You can try tightening it by using TWO wrenches and twisting them opposite each other. Once the lock nut is freed (usually the top one) you can tighten down on the bottom collar and see if the leak stops. If the leak stops, and you can still turn your rudder without binding, go ahead and tighten down the top nut against the bottom one and you're all done.

If you do the above and it doesn't fix the leak you need to replace the packing. Lucky for you packing is cheap and it can be done in the water but before you try it make sure you've got someone aboard who's done it before to show you.

Google or search sailnet for "repacking a rudder gland" and you might get something better with pictures. Good luck!

MedSailor
05-06-2012 01:32 AM
mike27'
Re: A wet bilge is MORE than just a nuisance !

I have a Coranado with a slow leak coming in from where the rudder goes through the hull what can I do? is there a way to fix it in the water?

Mike
05-01-2012 05:39 PM
btrayfors
Re: A wet bilge is MORE than just a nuisance !

A voice in the wilderness...perhaps.

My bilges have ALWAYS been wet. And, believe it or not, there are some advantages.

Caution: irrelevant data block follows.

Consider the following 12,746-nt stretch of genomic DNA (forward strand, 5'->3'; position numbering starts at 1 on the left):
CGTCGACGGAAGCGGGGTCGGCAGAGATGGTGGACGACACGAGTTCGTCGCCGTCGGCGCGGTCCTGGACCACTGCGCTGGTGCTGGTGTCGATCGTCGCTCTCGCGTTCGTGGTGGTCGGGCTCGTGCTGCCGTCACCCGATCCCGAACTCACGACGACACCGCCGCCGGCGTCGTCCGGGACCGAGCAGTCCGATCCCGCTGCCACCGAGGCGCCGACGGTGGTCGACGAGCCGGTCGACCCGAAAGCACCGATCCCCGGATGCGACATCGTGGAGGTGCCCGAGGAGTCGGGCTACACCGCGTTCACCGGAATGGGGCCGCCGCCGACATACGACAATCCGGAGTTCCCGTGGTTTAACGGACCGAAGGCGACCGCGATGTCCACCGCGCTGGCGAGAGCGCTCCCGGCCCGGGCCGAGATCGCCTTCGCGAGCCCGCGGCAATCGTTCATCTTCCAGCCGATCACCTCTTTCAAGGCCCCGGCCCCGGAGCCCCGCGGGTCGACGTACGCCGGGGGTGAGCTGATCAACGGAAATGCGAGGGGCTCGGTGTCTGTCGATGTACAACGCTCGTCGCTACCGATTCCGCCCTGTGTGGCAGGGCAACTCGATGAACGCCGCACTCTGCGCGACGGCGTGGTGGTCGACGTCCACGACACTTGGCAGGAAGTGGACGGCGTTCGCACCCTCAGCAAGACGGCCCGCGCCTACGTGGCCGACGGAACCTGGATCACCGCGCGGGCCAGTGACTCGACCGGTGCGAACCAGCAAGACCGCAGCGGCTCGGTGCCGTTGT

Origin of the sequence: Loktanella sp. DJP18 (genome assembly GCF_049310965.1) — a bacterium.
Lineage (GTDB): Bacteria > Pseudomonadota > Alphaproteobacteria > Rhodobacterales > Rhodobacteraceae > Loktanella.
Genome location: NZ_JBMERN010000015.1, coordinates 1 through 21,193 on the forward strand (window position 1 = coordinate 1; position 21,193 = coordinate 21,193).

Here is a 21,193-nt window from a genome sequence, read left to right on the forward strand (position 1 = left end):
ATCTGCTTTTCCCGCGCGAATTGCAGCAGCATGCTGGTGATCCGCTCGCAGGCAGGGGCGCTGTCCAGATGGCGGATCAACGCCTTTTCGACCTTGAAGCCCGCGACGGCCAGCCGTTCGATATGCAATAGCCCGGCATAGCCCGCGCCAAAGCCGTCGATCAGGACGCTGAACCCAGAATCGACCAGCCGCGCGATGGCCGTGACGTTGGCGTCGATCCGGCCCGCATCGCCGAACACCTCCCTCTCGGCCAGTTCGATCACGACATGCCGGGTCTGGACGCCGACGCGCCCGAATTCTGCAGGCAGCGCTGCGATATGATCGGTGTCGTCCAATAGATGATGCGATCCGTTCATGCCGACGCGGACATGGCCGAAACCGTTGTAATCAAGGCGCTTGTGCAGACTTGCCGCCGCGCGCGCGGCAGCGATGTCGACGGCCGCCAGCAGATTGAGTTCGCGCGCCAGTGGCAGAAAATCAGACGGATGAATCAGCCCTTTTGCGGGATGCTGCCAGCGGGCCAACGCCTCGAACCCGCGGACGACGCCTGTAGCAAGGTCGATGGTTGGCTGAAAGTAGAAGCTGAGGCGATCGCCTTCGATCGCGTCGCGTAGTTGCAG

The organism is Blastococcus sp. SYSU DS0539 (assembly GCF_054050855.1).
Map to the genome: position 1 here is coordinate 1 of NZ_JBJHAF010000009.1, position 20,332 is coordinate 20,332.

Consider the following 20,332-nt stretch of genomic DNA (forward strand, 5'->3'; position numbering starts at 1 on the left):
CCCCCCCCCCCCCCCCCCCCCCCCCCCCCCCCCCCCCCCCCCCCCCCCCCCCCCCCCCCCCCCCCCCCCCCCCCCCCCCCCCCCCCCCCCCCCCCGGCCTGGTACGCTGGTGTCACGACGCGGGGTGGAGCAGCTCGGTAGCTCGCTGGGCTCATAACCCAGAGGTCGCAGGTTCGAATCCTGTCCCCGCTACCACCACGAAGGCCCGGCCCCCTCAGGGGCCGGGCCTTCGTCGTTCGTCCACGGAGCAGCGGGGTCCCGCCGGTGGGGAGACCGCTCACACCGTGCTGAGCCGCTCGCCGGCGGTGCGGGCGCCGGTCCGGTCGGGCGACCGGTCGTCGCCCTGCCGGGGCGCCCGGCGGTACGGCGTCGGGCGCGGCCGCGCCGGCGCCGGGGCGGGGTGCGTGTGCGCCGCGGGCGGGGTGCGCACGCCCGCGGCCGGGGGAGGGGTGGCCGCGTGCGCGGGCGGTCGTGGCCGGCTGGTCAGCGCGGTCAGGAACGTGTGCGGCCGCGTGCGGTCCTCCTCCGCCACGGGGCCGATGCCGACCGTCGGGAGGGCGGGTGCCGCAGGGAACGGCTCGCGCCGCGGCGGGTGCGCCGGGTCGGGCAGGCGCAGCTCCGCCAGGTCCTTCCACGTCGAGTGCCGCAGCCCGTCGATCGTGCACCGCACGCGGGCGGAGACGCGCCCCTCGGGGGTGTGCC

I'm talking about 17 years experience as a liveaboard....always had water in the bilge and NEVER had any problems, including blistering or delaminating or....you name it, as a result. I'm talking about 22 additional years on my present boat. Never had any evident problems...no blistering, no delamination, etc.

That's a total of 39 user years of experience, in both fresh and salt water.

BUT...and it's a big BUT....neither of these boats had a bolt-on keel. The first was a houseboat with no keel. The second is a sailboat with an encapsulated IRON keel.

The advantages?

1. Gives your bilge pump switches and pumps a nice workout...you know they're working as they should and you tend to maintain them more diligently;

2. You don't worry about the little stuff: a drip-drip-drip from the stuffing box, a bit of rain water finding it's way below, a down-the-mast leak, an A/C condensate or icebox drain into the bilge or....whatever. These are very minor things and not a concern if you have chronically wet bilges;

3. A little water slushing around with a bit of bilge cleaner added occasionally and pumped out periodically tends to keep the dirt and dust down (and who wants dusty bilges, anyway?); and

4. Wet bilges are great if you have a fathometer transducer mounted INSIDE the hull....always in a bit of water!

If you have a wood boat and are in salt water, the salt water helps to "pickle" the wood in the bilges....a good thing, generally.

Guess what, folks? Fiberglass boats, as well as wood, aluminum, steel, and ferrocement boats, are actually MEANT TO BE IMMERSED IN WATER. That's what a boat is designed for!

Only a bit of tongue-in-cheek here....some boats are just fine with water in the bilge :-)

But, admittedly, if I had a boat with keel bolts I'd be much more concerned about water in the bilge!

Bill
05-01-2012 05:37 PM
MarkSF
Re: A wet bilge is MORE than just a nuisance !

How about filling the volume with waterproof grease?